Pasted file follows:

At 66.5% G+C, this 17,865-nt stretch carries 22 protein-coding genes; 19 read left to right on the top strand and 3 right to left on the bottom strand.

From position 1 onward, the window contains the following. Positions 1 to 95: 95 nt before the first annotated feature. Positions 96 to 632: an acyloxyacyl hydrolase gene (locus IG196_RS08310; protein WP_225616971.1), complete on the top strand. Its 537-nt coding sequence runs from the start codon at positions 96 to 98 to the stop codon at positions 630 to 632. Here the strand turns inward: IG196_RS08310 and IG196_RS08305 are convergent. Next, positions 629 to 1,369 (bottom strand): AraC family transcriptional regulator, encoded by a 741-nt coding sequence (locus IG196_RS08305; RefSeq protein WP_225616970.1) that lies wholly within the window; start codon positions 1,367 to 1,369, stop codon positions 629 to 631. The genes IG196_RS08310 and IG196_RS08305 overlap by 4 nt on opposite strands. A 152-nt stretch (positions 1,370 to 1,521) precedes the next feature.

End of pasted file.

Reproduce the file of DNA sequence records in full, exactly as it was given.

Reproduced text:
At 66.5% G+C, this 17,865-nt stretch carries 22 protein-coding genes; 19 read left to right on the top strand and 3 right to left on the bottom strand.

From position 1 onward, the window contains the following. Positions 1 to 95: 95 nt before the first annotated feature. Positions 96 to 632: an acyloxyacyl hydrolase gene (locus IG196_RS08310; protein WP_225616971.1), complete on the top strand. Its 537-nt coding sequence runs from the start codon at positions 96 to 98 to the stop codon at positions 630 to 632. Here the strand turns inward: IG196_RS08310 and IG196_RS08305 are convergent. Next, positions 629 to 1,369 (bottom strand): AraC family transcriptional regulator, encoded by a 741-nt coding sequence (locus IG196_RS08305; RefSeq protein WP_225616970.1) that lies wholly within the window; start codon positions 1,367 to 1,369, stop codon positions 629 to 631. The genes IG196_RS08310 and IG196_RS08305 overlap by 4 nt on opposite strands. A 152-nt stretch (positions 1,370 to 1,521) precedes the next feature.